Journal of Membrane Science, Vol.321, No.2, 272-283, 2008
Response surface modelling and optimization in pervaporation
Both the conventional method of experimentation, in which one of factors is varied maintaining the other factors fixed at constant levels and the statistically designed experimental method, in which all factors are varied simultaneously are carried out for organic removal from water by pervaporation. Binary acetonitrile-water mixtures are considered. The effects of the operating parameters on the pervaporation performance of the membrane system have been investigated. The overall mass transfer coefficients have been determined for different conditions of feed temperature and initial organic concentration. in addition, the activation energy associated to the permeation process has been determined and discussed for each feed organic mixture. Statistical experimental design and response surface methodology, RSM, have been applied to optimize the operational conditions of pervaporation. process in order to maximize the output responses, which are permeate flux ratio and concentration of organic in permeate. The input variables employed for experimental design were the feed temperature, initial concentration of organic in feed and operational downstream pressure. Based on the design of experiment the quadratic response surface models have been developed to link the output responses with the input variables via mathematical relationships. The constructed response models have been tested using the analysis of variance and the canonical analysis. The obtained optimal point by means of Monte Carlo simulation method and desirability function corresponds to a feed temperature of 57.69 degrees C, a feed acetonitrile concentration of 6.96 wt% and a downstream pressure of 28.95 kPa. The maximal values of the permeate flux ratio and the concentration of organic in permeate obtained under optimal process conditions have been confirmed experimentally. (c) 2008 Elsevier B.V. All rights reserved.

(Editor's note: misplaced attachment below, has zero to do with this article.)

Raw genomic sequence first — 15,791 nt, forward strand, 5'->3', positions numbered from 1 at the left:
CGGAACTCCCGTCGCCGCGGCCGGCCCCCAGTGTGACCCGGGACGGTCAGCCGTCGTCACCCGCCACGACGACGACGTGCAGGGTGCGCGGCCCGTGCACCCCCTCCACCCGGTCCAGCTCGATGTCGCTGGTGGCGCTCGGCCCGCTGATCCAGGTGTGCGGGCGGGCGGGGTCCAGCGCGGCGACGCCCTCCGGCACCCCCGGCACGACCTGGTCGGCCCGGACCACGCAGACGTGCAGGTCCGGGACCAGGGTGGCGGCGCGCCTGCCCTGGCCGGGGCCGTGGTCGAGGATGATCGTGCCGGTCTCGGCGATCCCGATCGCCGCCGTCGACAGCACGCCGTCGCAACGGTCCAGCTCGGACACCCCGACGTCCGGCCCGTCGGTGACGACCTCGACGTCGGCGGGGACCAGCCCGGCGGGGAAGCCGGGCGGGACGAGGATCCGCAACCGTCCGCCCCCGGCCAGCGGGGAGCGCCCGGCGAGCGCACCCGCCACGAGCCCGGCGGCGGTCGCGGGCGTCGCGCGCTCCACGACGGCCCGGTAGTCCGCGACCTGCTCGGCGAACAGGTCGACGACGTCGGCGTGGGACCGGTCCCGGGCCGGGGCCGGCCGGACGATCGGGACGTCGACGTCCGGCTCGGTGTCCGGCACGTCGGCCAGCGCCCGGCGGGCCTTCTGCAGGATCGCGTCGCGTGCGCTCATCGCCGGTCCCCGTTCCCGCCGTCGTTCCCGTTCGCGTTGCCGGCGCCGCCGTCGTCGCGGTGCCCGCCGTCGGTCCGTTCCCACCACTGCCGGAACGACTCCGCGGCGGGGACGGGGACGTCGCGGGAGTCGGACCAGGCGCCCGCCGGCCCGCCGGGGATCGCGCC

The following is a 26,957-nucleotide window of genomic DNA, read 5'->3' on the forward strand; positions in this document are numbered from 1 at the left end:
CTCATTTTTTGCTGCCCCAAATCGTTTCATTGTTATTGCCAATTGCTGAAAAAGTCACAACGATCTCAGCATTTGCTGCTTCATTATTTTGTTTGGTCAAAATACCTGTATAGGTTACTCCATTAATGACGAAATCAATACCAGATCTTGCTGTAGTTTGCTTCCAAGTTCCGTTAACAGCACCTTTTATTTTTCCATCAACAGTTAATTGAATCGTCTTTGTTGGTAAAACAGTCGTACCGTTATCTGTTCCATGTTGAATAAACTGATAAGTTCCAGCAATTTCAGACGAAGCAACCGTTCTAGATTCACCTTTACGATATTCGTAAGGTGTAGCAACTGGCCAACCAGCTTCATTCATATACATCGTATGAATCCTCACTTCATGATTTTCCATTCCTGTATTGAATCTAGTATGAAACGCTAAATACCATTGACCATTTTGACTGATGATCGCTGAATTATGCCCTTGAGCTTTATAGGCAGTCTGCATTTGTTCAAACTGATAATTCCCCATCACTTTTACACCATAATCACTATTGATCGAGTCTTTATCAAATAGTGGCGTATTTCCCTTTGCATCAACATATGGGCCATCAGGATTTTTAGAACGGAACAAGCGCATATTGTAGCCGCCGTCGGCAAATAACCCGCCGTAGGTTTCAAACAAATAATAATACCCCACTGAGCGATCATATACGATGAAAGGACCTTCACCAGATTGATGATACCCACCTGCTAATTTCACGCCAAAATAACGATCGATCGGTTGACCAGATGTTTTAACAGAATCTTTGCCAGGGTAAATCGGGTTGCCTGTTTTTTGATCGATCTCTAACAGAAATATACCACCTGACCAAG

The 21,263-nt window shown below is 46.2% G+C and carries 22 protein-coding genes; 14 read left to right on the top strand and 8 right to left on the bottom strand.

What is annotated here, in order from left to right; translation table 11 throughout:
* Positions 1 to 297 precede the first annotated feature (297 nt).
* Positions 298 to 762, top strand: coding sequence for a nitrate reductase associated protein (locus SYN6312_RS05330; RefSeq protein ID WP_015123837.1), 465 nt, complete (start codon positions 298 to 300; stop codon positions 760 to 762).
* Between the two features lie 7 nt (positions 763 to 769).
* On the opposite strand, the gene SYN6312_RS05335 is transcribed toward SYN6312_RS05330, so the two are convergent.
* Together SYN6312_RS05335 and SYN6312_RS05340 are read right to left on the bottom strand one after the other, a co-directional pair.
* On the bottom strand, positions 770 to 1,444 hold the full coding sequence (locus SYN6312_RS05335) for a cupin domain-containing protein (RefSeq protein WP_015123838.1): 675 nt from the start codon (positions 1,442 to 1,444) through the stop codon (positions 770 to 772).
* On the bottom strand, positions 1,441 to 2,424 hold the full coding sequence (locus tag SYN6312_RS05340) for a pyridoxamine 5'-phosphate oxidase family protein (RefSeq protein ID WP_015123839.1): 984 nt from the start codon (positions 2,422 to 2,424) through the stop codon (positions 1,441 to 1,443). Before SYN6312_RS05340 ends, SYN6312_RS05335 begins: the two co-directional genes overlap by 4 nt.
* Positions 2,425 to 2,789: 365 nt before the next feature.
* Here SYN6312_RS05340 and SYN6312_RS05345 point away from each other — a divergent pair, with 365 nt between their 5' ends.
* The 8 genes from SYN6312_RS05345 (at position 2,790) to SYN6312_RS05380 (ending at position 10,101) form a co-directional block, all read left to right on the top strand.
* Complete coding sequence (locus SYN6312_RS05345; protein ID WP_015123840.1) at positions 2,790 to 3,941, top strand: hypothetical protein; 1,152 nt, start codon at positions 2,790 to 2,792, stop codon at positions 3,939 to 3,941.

Keywords:pervaporation;acetonitrile;design of experiment;response surface methodology;desirability function